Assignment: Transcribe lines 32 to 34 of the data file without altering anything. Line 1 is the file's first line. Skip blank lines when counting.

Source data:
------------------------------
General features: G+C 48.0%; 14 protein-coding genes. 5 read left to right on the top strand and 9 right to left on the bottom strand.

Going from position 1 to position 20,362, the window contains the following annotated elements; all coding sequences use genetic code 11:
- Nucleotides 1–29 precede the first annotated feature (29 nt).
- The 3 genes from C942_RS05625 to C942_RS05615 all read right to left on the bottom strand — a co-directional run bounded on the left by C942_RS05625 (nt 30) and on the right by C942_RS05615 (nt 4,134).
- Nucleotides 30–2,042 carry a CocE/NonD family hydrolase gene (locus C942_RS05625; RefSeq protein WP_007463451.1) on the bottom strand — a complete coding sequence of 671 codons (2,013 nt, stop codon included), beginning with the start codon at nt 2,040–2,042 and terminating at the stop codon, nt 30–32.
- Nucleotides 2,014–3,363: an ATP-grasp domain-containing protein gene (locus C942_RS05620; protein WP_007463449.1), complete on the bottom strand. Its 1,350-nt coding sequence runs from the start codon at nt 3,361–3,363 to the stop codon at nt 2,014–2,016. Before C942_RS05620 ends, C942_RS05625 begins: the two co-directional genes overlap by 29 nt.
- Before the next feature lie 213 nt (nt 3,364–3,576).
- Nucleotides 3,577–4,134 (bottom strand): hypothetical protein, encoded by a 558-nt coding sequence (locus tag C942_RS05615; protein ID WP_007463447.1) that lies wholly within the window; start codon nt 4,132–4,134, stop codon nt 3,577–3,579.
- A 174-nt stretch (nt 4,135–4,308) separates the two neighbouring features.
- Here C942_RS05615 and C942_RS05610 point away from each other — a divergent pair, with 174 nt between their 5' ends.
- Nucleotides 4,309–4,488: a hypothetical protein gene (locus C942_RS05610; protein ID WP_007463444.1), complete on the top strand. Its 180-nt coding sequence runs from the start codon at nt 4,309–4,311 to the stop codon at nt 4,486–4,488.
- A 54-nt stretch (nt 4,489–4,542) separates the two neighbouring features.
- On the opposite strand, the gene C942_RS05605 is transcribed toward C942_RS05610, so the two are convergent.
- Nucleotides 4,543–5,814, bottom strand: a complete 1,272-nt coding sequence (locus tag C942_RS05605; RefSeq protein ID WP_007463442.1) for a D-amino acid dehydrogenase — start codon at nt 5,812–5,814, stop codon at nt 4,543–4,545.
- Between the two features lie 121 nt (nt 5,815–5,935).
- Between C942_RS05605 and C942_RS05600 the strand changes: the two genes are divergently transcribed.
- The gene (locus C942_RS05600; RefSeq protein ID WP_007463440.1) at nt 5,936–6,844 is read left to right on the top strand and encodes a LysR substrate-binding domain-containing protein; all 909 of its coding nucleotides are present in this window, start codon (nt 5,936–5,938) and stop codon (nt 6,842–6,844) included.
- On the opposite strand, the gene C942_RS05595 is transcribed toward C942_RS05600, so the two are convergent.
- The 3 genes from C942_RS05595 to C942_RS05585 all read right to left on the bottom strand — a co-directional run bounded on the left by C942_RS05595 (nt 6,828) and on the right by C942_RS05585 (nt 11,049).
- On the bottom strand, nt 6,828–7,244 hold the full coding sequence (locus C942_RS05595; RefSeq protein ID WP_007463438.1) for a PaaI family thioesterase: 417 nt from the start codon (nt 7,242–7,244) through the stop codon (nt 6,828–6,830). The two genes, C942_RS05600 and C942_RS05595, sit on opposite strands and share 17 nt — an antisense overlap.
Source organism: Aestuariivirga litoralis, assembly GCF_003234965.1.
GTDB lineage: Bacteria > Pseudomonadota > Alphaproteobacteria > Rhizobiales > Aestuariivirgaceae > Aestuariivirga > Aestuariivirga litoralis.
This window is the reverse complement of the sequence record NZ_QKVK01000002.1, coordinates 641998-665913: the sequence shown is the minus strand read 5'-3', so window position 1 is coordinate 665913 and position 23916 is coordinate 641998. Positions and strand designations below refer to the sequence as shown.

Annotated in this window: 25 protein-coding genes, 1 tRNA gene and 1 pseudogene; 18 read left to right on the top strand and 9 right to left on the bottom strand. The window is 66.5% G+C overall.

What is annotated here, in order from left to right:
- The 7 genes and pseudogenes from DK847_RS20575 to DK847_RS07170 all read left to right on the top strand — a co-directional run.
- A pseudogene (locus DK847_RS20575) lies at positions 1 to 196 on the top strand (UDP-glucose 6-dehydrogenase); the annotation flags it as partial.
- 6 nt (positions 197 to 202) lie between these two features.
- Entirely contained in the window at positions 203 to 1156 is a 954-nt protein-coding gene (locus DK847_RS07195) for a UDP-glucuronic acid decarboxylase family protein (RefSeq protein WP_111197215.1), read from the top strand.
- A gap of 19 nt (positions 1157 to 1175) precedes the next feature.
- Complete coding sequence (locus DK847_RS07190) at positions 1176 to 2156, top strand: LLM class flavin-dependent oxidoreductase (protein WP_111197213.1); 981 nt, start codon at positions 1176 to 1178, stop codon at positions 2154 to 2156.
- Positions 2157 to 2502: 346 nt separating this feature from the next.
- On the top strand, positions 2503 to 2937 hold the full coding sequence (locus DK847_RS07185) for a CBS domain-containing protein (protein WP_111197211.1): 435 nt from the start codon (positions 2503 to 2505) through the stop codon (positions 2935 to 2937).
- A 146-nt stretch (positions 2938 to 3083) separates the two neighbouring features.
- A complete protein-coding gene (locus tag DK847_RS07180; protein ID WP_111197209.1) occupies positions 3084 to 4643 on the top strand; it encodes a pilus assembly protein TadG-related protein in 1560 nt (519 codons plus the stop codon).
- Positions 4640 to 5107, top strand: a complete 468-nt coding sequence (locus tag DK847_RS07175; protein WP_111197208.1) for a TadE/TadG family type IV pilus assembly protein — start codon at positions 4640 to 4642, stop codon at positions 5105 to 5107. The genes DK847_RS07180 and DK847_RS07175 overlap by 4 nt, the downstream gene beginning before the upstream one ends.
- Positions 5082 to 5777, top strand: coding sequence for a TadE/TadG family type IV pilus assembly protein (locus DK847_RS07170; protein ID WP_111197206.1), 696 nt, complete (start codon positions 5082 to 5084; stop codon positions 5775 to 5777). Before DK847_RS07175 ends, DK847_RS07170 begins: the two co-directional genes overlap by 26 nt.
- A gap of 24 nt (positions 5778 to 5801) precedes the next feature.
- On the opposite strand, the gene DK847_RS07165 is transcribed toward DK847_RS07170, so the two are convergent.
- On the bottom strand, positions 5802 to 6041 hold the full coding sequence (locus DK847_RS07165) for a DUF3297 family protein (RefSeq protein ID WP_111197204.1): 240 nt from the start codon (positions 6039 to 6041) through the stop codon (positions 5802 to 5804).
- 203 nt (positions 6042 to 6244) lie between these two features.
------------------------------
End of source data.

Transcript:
- Positions 2157 to 2502: 346 nt separating this feature from the next.
- On the top strand, positions 2503 to 2937 hold the full coding sequence (locus DK847_RS07185) for a CBS domain-containing protein (protein WP_111197211.1): 435 nt from the start codon (positions 2503 to 2505) through the stop codon (positions 2935 to 2937).
- A 146-nt stretch (positions 2938 to 3083) separates the two neighbouring features.